upholding competency finding based on opinion of government experts who observed defendant while he was incarcerated over 90-day periodSummary of this case from United States v. Quinn
November 1, 1985. Rehearing Denied December 9, 1985.
Jody L. McPherson, Dallas, Tex., (Court-Appointed), for defendant-appellant.
James A. Rolfe, U.S. Atty., Jack A. Williamson, Asst. U.S. Atty., Dallas, Tex., for plaintiff-appellee.
Appeal from the United States District Court for the Northern District of Texas.
Before RUBIN, JOHNSON and JONES, Circuit Judges.
The appellant, Dale E. Birdsell, appeals his jury conviction of one county of conspiracy and two substantive counts of transporting in interstate commerce counterfeit securities and the tools and implements used to forge them. See 18 U.S.C. §§ 2, 371, and 2314. Birdsell raises three principal issues on appeal: (1) that the district court judge erred in finding him competent to stand trial; (2) that his trial was fundamentally unfair; and (3) that the district court's instruction on insanity was incorrect. Finding Birdsell's arguments meritless, we AFFIRM the judgment of the district court.
The conspiracy charged in Count 1 of the indictment began in early 1982 when Birdsell picked up Mark Hosie, an illegal alien who was hitchhiking in Miami, Florida. After learning of Hosie's illegal status, Birdsell provided Hosie with a false birth certificate. Birdsell obtained false birth certificates by researching obituaries in libraries and then applying for duplicate birth certificates with the information obtained from his research. Birdsell explained to Hosie that he made counterfeit cashier's checks and used the birth certificates to obtain false identification with which to cash the checks. Birdsell asked Hosie to help him in his scheme and offered Hosie fifty percent of the profits. Hosie agreed and the two eventually forged and passed counterfeit cashier's checks in Texas, Florida, New Mexico, Oregon, California, and Mississippi. At one point, Birdsell told Hosie that the face value of the cashier's checks that they had forged was probably in excess of $1,000,000. In early September 1983, Hosie was arrested. He pleaded guilty to two counts of passing counterfeit cashier's checks and agreed to cooperate with the Secret Service. At the time he testified, Hosie was serving five years in the Fort Worth Correctional Institute as a result of his plea bargain.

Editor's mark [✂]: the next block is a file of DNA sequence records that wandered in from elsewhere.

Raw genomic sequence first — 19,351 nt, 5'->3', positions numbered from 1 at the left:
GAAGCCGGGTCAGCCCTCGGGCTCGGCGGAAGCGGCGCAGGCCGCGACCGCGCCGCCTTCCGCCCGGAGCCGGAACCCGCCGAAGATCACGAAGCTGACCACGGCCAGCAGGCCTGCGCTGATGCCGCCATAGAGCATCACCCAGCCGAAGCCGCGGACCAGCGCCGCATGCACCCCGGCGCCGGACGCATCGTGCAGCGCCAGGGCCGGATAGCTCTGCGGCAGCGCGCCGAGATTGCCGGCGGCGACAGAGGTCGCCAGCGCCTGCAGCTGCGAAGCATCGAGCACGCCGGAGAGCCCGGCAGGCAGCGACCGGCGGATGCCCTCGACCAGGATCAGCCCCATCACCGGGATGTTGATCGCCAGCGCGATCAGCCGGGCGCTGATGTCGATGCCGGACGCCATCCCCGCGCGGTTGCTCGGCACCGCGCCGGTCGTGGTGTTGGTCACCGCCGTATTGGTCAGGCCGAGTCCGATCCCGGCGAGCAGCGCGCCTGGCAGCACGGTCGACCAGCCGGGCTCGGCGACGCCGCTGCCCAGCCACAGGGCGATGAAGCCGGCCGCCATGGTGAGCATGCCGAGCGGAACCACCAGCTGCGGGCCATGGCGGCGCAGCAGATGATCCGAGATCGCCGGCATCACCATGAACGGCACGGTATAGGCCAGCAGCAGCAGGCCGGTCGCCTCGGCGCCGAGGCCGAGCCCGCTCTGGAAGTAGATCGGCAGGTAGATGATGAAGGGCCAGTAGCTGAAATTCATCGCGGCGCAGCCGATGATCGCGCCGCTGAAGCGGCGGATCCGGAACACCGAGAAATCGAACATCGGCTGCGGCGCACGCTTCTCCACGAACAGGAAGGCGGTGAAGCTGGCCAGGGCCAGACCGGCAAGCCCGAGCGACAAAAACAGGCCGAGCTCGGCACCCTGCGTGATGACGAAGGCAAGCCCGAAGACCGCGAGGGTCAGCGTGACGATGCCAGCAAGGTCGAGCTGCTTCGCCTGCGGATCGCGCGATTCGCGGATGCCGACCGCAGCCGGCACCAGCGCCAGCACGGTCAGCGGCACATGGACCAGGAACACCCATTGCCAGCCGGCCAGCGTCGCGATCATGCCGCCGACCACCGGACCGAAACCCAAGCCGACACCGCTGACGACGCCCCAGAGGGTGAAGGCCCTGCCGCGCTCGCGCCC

After Hosie's arrest, Birdsell continued his fraudulent activities. In December 1983, Birdsell acquired a new accomplice, Clyde W. Cates, Jr., who traveled with him until their arrest in February of 1984. Birdsell was indicted and charged with conspiring with Hosie to transport in interstate commerce counterfeit securities and the tools used to forge them. Birdsell then filed his motion of intent to assert the insanity defense. On the government's motion, Birdsell was ordered transferred to the United States Medical Center for Federal Prisoners at Springfield, Missouri, for psychiatric examination to determine (1) whether he was competent to stand trial and (2) whether he had suffered from a mental disease or defect during the period of the alleged conspiracy. Medical Center personnel concluded that Birdsell was competent to stand trial and a trial date was set. Birdsell then moved for a hearing to determine his competency to stand trial. See 18 U.S.C. § 4241(a) (formerly § 4244).
After hearing expert and lay testimony from government and defense witnesses, the trial judge concluded that Birdsell was competent to stand trial. See 18 U.S.C. § 4241(d). An order memorializing that finding was filed at the completion of the trial. Following trial, the jury found Birdsell guilty on all three counts, and Birdsell was sentenced to consecutive prison terms totaling 25 years. Birdsell filed a timely notice of appeal.